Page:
Life on the Prairie

The Gourd Club is fortunate to have members from all over the United States. This makes for many diverse conversations. It was recently that Sharon Guthmiller told her story. We sat quietly listening to Sharon recall her childhood living on the prairie in northern South Dakota. Her grandfather built the homestead in 1898. Since trees and lumber were scarce, he used what materials were available to him, sod and dirt. Large blocks of mud and straw were made and left to dry in the sun. Once dried, they were stacked together. This made the walls.

There was no bathroom or running water, instead they had an outhouse and a windmill to pump water. This home is where she lived for the first 18 years of her life.

The home, notice I said home, and not house, was only four rooms that housed her parents, five children, and a foster child. Many times, her parents opened their doors to others less fortunate. Sharon attended a one-room schoolhouse two miles away from the farm. On nice days, she would walk, but on those windy, cold, and snowy days, her father would hitch the team of horses to a wagon or sled and drive the children.

Growing up on a farm is not easy by any standards. She and her twin brother and sisters all had chores. Grain needed to be farmed and cattle needed to be attended to as well. She milked the cows, fed the chickens, and watched over the geese as they weeded the garden patches. It was hard work. With an endearing smile, she said her parents always made sure the children also had fun days playing with friends and cousins who lived in their small community. Church was important to her family, and many social activities centered around it.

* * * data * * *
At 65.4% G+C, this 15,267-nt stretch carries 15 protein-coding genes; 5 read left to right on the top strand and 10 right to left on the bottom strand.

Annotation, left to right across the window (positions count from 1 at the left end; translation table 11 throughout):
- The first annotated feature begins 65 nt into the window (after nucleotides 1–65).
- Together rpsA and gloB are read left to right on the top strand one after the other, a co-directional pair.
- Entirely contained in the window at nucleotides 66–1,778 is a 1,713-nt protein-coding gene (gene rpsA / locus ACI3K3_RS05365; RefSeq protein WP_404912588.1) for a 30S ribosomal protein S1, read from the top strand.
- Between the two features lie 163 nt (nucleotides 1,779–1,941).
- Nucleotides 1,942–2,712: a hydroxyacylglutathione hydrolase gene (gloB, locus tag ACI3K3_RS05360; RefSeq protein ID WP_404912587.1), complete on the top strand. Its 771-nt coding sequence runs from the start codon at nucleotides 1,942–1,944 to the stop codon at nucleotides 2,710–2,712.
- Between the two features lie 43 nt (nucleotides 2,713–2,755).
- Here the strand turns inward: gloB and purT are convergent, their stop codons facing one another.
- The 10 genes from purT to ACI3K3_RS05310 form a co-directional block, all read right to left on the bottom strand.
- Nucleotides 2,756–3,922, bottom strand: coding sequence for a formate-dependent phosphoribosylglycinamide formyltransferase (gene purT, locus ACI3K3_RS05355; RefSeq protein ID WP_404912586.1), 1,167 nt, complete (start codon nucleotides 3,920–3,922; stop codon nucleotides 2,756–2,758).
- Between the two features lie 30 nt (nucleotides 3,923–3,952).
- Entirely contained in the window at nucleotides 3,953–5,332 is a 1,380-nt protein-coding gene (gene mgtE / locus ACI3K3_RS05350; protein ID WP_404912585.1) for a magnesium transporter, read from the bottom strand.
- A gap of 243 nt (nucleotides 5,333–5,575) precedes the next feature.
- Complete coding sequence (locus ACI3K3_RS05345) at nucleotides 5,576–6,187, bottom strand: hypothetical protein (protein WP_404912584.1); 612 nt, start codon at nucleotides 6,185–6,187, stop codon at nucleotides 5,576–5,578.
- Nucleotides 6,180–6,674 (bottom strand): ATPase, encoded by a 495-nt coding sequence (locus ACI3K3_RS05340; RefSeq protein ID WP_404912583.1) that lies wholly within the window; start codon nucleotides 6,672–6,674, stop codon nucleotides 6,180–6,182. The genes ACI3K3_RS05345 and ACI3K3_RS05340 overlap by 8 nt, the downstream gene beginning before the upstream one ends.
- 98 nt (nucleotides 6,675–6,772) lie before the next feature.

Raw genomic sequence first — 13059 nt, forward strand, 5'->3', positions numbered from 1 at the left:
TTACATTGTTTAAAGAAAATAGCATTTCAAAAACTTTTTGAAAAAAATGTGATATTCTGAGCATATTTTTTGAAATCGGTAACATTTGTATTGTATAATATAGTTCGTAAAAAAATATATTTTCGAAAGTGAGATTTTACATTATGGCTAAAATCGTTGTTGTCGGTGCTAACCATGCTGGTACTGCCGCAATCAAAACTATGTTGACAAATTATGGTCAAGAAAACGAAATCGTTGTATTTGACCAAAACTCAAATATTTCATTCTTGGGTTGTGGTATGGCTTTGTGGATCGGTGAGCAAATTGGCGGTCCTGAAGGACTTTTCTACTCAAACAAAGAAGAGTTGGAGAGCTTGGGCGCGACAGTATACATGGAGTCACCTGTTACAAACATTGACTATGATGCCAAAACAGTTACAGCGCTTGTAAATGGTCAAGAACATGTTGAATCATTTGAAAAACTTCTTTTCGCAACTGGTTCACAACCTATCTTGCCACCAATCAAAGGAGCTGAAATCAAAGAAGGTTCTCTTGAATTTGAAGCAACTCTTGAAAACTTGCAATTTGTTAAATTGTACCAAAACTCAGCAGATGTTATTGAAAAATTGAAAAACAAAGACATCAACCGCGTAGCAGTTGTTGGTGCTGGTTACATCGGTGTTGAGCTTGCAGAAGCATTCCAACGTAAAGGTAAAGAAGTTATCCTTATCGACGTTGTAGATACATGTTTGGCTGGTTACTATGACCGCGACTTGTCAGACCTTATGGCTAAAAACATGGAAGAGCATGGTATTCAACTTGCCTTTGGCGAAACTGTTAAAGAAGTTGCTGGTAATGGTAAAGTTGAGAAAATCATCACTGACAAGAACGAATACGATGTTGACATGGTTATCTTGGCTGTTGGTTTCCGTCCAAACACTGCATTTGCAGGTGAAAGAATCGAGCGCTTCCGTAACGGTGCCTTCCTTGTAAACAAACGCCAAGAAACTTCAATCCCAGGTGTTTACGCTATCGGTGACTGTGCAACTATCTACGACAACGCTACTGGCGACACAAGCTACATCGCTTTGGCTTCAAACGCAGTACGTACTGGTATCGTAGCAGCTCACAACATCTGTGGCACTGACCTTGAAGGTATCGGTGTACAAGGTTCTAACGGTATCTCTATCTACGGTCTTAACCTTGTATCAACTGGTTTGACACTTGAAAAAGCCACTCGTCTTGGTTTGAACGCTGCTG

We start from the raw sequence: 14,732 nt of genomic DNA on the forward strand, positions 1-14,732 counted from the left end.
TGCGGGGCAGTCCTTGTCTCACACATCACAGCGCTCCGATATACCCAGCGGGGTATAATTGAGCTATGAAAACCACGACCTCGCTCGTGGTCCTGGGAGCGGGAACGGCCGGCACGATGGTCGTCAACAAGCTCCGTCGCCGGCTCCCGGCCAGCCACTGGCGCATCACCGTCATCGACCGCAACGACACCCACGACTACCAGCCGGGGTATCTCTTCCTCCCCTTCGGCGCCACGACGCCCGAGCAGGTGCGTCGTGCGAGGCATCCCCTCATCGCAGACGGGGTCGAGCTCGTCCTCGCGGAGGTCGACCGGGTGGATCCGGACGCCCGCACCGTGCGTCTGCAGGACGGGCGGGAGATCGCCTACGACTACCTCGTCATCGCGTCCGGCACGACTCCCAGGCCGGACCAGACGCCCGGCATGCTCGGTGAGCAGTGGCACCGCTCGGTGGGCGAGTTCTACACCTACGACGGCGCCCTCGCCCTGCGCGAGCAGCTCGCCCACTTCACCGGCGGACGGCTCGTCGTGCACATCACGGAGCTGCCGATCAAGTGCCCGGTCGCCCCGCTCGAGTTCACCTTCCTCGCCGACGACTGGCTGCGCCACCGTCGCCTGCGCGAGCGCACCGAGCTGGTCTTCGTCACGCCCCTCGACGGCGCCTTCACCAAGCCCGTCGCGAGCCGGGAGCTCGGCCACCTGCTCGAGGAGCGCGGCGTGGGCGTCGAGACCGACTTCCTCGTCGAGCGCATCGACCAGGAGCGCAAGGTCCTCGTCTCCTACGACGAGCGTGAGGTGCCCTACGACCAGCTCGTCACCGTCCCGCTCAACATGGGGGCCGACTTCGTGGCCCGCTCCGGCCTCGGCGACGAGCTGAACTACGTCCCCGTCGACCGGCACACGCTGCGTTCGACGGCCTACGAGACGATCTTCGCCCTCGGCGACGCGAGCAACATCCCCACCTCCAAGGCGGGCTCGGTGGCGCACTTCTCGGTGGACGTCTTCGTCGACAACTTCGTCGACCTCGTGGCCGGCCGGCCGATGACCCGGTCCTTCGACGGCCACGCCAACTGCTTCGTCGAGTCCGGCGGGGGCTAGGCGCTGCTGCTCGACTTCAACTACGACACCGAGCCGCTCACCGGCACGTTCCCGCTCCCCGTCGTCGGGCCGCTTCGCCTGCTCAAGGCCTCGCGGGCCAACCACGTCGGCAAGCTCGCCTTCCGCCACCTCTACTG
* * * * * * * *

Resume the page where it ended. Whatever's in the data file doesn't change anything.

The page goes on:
High school was 35 miles from the farm. Sharon and her brother had room and board during the week with strangers and returned home on the weekends.

She met and married her husband, Jerry, in 1964 and moved to his dairy and grain farm near Roscoe, S.D., where they raised their three daughters. They were no strangers to hard work. But after 23 years of weathering droughts, they threw in the towel, sold the farm, and moved to Anchorage, Alaska, where they lived for 22 years.

These days, Sharon is very content enjoying the sunshine, relaxing, and most of all, working on her gourd projects. Many of her creations are families of geese. Each bird is free-hand painted. On occasion, Jerry, who works in the wood shop, will make a stand or maybe a beak for one of her geese.

In conclusion, “You can take Sharon out of the farm, but you can’t take the farm out of Sharon.”